Sustainability - consumers need to use less and pay more.

WHY???

slide13

HUMAN POPULATION

  • Pg. 78
  • THE SECOND IDEA OF HUMAN POPULATION IS THAT
  • THERE ARE TOO FEW PEOPLE.
  • TOO FEW PEOPLE
  • Information provided by the Population Research Institute
  • 1) This group believes the population in NOT expanding as
    • fast as predicted.
  • 2) They cite shrinking family size.
  • Census Bureau world fertility rate is 2.9 children per
  • woman. This is lowest level ever. In 1985 it was 4.9.
  • Mmmm…?
  • Developed nations have lowest fertility rate. Europe
    • especially low at 1.3 children per woman.
  • Germany and Japan offer financial incentives for more
  • children.
slide14

HUMAN POPULATION

ADD

Another way to look at it. If you calculate

a.) 6 billion people (todays pop.)

b.) Each get 3 x1 foot space

c.) the entire world population fits in 26mi2?

So the world is mostly uninhabited. Right?

AGREE

DISAGREE

STRONGLY DISAGREE

STRONGLY AGREE

slide15

HUMAN POPULATION

Pg. 79

WHY??

Economies based on growth.

Countries with low growth rates fear:

a) labor shortages reducing production of goods

b) housing market will stagnate/real estate sales slow

c) above affect whole economy

slide16

HUMAN POPULATION

  • Pg. 79
  • Believe world population will peak at 2030 and then
    • continually decline. But….
  • ADD POPULATION DENSITY RELATED ISSUES
  • A) Intraspecies Competition: members of the same species
  • compete for resources
  • reindeer example and gypsy moth example
    • Food resource issue
  • B) Interspecies Competition: two species compete for
  • resources
  • Paramecia species cultivation (alone vs. together)
  • better competitior?
  • Which better represents concerns for human populations?
  • WHY?
slide17

HUMAN POPULATION

Pg. 79

Another Issue - Population “control” can lead to loss of

freedom - genocide in some cases.

a) freedom to choose family size

example: China

b) enforced sterilization of specific groups

example: Peru (target is poor rural women

which generally are Native Indians)

POINT: Opens the door to ethically/morally “dicey” policy?

slide18

HUMAN POPULATION

CASE HISTORY

Rapa Nui (Easter Island)

Volcanic island west of Chile

Not the greatest to begin with

high temp and humidty

no permanent rivers

poorly drained, marginal soils

Early 5th century seafaring Polynesians settled here.

Brought with them

1) chickens

2) rats

3) food plants (only yams could survive harsh climate)

Source: http://www.unmuseum.org/easteri.htm

slide19

HUMAN POPULATION

CASE HISTORY

Rapa Nui (Easter Island)

Developed a complex

social system

Customs include competitions

building huge statues (moai)

up to 20 ft. high

Pop. peaked at about 7,000, moai 600 with about 300 more being built in quarries.

Civilization began to decline rapidly and savagely

Source: http://www.unmuseum.org/easteri.htm

slide20

HUMAN POPULATION

CASE HISTORY

Rapa Nui (Easter Island)

Easter Sunday, 5 April 1722 first European contact, Dutch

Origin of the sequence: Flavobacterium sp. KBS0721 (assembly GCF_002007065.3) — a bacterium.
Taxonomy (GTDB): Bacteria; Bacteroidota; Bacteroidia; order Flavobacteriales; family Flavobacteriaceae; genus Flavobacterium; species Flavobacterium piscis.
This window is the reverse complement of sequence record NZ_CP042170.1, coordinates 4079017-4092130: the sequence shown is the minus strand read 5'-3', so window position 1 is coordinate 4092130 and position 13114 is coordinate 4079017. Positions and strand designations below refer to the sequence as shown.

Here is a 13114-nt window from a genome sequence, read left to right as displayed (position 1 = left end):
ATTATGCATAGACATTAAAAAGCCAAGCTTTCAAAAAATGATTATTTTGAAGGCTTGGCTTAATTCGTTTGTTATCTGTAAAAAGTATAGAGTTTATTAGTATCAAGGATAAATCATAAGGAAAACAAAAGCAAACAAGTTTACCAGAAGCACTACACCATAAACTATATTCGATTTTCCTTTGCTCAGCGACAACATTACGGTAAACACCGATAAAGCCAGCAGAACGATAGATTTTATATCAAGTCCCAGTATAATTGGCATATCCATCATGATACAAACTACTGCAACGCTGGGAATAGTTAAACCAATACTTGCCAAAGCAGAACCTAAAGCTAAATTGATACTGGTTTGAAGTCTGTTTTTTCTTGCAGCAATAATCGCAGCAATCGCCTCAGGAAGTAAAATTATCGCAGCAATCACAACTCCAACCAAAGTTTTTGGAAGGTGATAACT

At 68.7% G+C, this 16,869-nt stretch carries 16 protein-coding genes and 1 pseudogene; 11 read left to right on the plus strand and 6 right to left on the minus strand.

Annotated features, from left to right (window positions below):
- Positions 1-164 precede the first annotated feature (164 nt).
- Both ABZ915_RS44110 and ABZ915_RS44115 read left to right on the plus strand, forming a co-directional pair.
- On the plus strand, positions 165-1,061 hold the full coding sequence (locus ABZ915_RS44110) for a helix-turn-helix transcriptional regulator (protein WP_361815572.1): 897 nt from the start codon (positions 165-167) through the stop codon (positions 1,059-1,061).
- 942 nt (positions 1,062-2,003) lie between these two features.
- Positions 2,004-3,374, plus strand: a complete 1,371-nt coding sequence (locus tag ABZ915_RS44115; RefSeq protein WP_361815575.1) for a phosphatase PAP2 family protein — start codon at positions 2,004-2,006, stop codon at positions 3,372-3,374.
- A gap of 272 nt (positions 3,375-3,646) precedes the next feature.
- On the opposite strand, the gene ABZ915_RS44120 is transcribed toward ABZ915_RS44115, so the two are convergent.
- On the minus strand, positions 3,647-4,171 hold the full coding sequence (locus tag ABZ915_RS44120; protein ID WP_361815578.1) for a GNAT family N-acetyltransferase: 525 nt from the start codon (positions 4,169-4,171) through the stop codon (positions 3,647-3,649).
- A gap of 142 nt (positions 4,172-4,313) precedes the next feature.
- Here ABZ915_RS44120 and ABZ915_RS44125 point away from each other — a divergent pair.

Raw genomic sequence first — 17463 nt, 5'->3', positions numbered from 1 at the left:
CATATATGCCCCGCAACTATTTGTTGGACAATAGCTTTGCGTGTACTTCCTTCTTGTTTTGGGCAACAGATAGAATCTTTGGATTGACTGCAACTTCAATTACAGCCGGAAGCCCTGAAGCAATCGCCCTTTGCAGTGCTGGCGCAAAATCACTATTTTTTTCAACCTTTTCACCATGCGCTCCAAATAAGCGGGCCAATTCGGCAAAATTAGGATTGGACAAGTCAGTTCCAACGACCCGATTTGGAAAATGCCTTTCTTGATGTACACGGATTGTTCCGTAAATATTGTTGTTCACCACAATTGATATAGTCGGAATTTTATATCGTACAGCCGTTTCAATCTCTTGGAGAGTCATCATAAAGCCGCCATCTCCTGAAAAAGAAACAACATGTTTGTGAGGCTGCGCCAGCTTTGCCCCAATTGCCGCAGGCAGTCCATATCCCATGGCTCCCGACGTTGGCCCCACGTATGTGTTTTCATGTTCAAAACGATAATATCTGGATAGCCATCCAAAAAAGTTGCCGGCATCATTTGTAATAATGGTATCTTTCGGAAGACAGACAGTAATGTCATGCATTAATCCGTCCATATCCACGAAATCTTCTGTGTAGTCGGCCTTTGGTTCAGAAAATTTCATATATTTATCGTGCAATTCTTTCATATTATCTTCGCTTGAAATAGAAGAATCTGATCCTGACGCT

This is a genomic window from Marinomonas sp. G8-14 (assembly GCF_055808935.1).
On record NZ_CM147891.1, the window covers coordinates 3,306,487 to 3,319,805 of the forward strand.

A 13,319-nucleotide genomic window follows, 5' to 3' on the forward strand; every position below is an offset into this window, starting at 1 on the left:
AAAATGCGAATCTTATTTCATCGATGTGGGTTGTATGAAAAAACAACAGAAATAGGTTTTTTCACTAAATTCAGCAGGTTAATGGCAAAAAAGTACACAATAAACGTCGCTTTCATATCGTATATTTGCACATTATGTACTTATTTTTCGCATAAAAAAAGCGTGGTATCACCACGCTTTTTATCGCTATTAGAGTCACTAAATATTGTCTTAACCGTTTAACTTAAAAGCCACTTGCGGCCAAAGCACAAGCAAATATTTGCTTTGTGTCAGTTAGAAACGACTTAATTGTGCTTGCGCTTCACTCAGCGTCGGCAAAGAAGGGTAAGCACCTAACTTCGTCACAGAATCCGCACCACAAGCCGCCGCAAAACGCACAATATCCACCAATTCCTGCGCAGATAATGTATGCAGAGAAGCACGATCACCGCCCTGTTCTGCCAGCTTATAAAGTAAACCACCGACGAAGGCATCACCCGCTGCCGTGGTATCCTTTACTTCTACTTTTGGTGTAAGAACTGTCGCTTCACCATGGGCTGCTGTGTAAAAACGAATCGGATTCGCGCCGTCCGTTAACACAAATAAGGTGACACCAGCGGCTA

Found 2,000 people living in caves in a primitive state

These remnants were engaged in nearly constant warfare

Practicing cannibalism

WHAT HAPPENED????

Source: http://www.unmuseum.org/easteri.htm

slide21

HUMAN POPULATION

  • CASE HISTORY
  • Rapa Nui (Easter Island)
  • Transporting the moai used up trees and resources.
  • With no trees…
  • Soil erosion increased and farming became more difficult
  • b) Homes could not be built
  • c) No fuel
  • d) No transportation (canoes) to leave or to use for fishing.
  • RESULTS: statue based religion disintegrated, clans
  • were reduced to warfare and cannibalism to survive
  • HOW IS THIS LIKE EARTH?
slide22

HUMAN POPULATION

QUIZ

1.) Which of the following best describes how populations

increase exponentially?

+

+

B

A

POP.

POP.

-

-

- TIME +

- TIME +

+

C

POP.

-

- TIME +

slide23

QUIZ

HUMAN POPULATION

2.) Which part of the curve represents carrying capacity?

C

B

A

slide24

HUMAN POPULATION

QUIZ

  • 3.) What evidence is used to support the view that there
  • are not enough people on the planet?
  • a) exponential growth
  • b) that the current population only takes up about 26 mi2
  • c) first part of human history saw little population growth
  • d) family size is increasing
  • 4.) What evidence is NOT used to support the view that
  • there are too many people?
  • Shrinking family size
  • b) Only 11% of the Earth’s surface is arable (farmable)
  • c) Resources are also part of the equation
  • d) There already exists a significant water shortage
slide25

HUMAN POPULATION

QUIZ

  • 5.) Which BEST describes what the Reindeer case history
  • implies might happen to human populations?
  • Populations reach carrying capacity and then crash
  • b) Populations reach carrying capacity and then increase
  • c) Populations reach carrying capacity and then fluctuate
  • d) Populations reach carrying capacity and then remain
  • constant
  • 6) The people/island/moai/Dutch in the Rapa Nui
  • (Easter Island) case history each represent what?
slide26

HUMAN POPULATION

QUIZ

  • 7.) The idea of sustainability suggests that consumers
  • should pay…
  • a) More to fix increasing environmental problems caused by
    • production
  • b) The same to fix the constant environmental problems
  • caused by production
  • c) Less to fix the decreasing environmental problems caused
  • by production
slide27

HUMAN POPULATION

QUIZ

  • 8.) In the graph below what could best explain the portion
  • labeled C?
  • Increase in fertility
  • b) Decreae in mortality
  • c) Introduction of predator species
  • d) disease